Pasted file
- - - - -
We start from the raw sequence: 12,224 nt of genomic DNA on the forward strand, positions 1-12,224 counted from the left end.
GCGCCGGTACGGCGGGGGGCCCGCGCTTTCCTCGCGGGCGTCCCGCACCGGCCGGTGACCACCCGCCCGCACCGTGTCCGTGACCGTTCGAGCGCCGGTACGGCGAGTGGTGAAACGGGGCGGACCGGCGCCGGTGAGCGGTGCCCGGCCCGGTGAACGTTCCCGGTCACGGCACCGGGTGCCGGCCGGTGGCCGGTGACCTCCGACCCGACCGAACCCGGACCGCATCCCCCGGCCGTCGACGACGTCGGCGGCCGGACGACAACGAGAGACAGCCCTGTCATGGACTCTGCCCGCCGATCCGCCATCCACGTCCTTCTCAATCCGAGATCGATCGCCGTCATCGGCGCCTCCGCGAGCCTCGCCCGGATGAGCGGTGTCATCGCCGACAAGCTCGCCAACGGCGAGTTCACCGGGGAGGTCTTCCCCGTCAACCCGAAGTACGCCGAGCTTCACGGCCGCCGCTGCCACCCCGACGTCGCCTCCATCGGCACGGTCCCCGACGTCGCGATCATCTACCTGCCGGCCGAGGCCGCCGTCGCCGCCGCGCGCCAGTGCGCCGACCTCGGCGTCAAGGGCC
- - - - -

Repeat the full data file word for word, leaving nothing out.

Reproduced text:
We start from the raw sequence: 12,224 nt of genomic DNA on the forward strand, positions 1-12,224 counted from the left end.
GCGCCGGTACGGCGGGGGGCCCGCGCTTTCCTCGCGGGCGTCCCGCACCGGCCGGTGACCACCCGCCCGCACCGTGTCCGTGACCGTTCGAGCGCCGGTACGGCGAGTGGTGAAACGGGGCGGACCGGCGCCGGTGAGCGGTGCCCGGCCCGGTGAACGTTCCCGGTCACGGCACCGGGTGCCGGCCGGTGGCCGGTGACCTCCGACCCGACCGAACCCGGACCGCATCCCCCGGCCGTCGACGACGTCGGCGGCCGGACGACAACGAGAGACAGCCCTGTCATGGACTCTGCCCGCCGATCCGCCATCCACGTCCTTCTCAATCCGAGATCGATCGCCGTCATCGGCGCCTCCGCGAGCCTCGCCCGGATGAGCGGTGTCATCGCCGACAAGCTCGCCAACGGCGAGTTCACCGGGGAGGTCTTCCCCGTCAACCCGAAGTACGCCGAGCTTCACGGCCGCCGCTGCCACCCCGACGTCGCCTCCATCGGCACGGTCCCCGACGTCGCGATCATCTACCTGCCGGCCGAGGCCGCCGTCGCCGCCGCGCGCCAGTGCGCCGACCTCGGCGTCAAGGGCC